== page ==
Jonathan Spence is always worth reading on matters Chinese. In the current
(11/3/05) NY Review of Books he takes on Jung Chang and Jon Halliday’s new tome, Mao: The Unknown Story, and raises big, interesting questions — about the book, about Mao, and about the writing of history. Sample (actually the last paragraph of the review):
“As I was reading this book, I kept asking myself why historians should feel that they ought to be fair even to pathological monsters, if that is truly what Mao was. The most salient answer is perhaps structural as much as conceptual. Without some attempt at fairness there is no nuance, no sense of light and dark. The monster, acute and deadly, just shambles on down some monstrous path of his own devising. If he has no conscience, no meaningful vision of a different world except one where he is supreme, while his enemies are constantly humiliated and his people starve, then there is nothing we can learn from such a man. And that is a conclusion that, across the ages, historians have always tried to resist.”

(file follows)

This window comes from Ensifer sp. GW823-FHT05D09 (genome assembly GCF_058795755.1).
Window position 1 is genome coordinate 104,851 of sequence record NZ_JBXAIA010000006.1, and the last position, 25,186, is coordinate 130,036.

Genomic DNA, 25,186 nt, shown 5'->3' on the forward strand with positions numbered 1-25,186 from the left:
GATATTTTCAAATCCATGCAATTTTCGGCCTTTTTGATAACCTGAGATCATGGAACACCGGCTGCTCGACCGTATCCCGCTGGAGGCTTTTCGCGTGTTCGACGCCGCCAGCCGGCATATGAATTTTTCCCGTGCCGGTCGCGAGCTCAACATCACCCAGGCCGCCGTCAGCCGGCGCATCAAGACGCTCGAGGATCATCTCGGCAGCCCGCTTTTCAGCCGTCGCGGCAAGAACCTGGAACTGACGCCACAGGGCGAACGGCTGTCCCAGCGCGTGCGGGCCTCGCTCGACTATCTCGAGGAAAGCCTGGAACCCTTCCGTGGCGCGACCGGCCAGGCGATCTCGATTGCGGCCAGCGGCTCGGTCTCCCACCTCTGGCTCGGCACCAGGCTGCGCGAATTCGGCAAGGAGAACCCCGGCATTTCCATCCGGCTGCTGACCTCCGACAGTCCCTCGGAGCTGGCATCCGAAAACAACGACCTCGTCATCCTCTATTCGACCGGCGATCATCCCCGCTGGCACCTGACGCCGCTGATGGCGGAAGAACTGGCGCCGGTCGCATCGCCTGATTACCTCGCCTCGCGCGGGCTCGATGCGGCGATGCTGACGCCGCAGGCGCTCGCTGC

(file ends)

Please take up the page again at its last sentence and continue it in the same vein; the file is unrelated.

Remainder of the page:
Well, not ALL historians have tried to resist it (Robert Conquest’s biography of Lenin comes to mind)… but the point is a large and important one. That Mao was a monster, there is no doubt. That he was a total, irredeemable monster — this is apparently the burden of the Chang/Halliday book, which I have not read — is not a thought that sits very well with the tradition of Western thought, historical or otherwise. How could it be squared, for example, with the Jewish and Christian belief that each of us is made in God’s image?